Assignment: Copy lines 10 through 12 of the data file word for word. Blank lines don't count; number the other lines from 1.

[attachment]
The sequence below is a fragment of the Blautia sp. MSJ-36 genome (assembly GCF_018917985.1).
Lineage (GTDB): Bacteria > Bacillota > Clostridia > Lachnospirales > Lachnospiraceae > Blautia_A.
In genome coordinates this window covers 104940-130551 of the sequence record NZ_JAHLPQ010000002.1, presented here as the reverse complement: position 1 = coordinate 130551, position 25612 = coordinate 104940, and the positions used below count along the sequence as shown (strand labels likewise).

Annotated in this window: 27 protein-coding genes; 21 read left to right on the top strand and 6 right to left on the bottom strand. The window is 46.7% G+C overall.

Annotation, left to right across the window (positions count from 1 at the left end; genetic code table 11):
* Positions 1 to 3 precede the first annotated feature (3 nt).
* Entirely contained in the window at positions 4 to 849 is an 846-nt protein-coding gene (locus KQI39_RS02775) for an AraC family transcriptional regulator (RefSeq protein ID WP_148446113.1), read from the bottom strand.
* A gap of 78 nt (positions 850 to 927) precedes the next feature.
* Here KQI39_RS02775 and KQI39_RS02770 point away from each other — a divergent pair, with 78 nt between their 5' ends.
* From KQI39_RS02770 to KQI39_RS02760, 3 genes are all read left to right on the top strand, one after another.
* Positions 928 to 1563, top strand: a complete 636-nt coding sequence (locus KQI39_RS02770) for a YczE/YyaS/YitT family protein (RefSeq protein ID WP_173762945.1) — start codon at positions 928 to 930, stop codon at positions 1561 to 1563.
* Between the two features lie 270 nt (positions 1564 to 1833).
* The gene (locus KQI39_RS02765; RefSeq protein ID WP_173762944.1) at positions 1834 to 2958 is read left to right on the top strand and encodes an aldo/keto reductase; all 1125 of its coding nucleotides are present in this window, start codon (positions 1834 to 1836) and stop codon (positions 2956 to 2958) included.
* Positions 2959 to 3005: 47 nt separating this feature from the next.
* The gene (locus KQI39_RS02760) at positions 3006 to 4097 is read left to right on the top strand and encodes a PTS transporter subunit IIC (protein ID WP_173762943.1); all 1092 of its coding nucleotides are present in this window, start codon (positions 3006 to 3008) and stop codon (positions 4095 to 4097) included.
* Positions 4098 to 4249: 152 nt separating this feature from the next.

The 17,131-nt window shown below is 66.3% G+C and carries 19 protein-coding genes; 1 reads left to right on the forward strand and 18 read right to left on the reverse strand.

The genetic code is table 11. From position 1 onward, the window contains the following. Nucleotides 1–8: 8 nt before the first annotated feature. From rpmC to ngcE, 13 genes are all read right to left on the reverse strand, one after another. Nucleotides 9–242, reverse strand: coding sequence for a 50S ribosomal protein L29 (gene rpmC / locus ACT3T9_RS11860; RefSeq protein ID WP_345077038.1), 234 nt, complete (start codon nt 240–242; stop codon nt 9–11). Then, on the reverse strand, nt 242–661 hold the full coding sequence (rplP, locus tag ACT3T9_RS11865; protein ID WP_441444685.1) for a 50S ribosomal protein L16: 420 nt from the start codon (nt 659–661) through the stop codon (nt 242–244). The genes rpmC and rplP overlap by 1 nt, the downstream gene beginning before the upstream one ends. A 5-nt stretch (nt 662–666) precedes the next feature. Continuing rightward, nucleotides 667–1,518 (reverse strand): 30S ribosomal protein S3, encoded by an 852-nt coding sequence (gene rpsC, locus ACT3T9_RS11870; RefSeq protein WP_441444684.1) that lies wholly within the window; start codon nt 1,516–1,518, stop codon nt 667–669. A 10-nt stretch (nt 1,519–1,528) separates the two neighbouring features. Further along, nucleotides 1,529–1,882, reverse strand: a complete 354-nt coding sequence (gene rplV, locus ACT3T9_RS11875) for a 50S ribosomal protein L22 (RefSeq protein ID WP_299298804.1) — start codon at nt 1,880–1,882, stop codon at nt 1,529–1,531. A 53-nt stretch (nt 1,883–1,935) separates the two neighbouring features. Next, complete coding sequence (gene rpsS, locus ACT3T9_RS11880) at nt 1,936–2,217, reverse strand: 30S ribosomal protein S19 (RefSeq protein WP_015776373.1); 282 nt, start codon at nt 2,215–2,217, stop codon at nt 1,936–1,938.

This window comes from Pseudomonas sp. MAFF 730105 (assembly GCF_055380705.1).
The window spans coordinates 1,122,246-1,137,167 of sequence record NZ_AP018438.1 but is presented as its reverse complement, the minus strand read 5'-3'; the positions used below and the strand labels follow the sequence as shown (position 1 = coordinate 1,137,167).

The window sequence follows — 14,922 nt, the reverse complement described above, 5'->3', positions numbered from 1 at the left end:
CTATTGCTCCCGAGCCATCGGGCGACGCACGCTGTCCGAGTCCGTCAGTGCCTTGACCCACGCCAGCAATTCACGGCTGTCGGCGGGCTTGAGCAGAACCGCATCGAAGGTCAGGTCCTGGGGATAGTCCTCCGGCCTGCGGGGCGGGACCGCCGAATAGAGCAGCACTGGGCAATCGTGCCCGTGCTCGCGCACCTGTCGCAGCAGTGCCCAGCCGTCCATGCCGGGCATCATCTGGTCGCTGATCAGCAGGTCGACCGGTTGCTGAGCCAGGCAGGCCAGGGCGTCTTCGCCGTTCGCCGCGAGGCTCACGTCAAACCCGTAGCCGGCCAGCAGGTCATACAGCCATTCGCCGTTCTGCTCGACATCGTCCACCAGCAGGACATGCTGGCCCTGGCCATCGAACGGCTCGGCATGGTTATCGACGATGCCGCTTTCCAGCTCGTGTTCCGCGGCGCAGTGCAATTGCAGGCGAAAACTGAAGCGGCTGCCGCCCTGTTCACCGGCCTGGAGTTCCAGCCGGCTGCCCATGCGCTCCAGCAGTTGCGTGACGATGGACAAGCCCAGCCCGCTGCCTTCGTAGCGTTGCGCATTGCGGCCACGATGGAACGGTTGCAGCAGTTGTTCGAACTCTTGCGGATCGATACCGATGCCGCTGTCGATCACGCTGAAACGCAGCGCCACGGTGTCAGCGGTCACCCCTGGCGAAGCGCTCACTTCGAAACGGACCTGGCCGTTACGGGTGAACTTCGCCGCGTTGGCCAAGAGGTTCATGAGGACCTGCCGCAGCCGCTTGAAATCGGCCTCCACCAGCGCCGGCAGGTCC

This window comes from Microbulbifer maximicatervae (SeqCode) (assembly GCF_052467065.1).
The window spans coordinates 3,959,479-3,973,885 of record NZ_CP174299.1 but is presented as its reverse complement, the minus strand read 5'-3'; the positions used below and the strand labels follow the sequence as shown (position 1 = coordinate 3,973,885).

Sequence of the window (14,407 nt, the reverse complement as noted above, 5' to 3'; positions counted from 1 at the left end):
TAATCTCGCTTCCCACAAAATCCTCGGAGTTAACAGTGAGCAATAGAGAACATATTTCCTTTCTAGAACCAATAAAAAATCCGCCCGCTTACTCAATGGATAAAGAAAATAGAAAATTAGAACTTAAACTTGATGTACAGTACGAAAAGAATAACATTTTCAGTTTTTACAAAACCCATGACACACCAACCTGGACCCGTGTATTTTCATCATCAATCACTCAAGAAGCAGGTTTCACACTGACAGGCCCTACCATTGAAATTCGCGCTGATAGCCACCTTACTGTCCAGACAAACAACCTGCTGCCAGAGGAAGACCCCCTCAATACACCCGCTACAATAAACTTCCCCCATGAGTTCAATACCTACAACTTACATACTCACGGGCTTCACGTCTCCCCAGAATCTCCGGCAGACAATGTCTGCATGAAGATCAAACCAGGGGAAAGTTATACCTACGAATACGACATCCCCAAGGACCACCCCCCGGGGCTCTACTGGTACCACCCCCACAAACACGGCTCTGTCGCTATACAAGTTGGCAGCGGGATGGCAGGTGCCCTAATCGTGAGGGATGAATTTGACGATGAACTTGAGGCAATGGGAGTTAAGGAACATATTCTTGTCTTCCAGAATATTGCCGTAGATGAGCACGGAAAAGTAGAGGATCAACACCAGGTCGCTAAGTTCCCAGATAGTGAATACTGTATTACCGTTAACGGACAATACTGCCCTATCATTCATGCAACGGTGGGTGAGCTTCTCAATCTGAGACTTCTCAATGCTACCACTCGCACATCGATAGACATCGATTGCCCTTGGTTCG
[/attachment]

* From KQI39_RS02770 to KQI39_RS02760, 3 genes are all read left to right on the top strand, one after another.
* Positions 928 to 1563, top strand: a complete 636-nt coding sequence (locus KQI39_RS02770) for a YczE/YyaS/YitT family protein (RefSeq protein ID WP_173762945.1) — start codon at positions 928 to 930, stop codon at positions 1561 to 1563.
* Between the two features lie 270 nt (positions 1564 to 1833).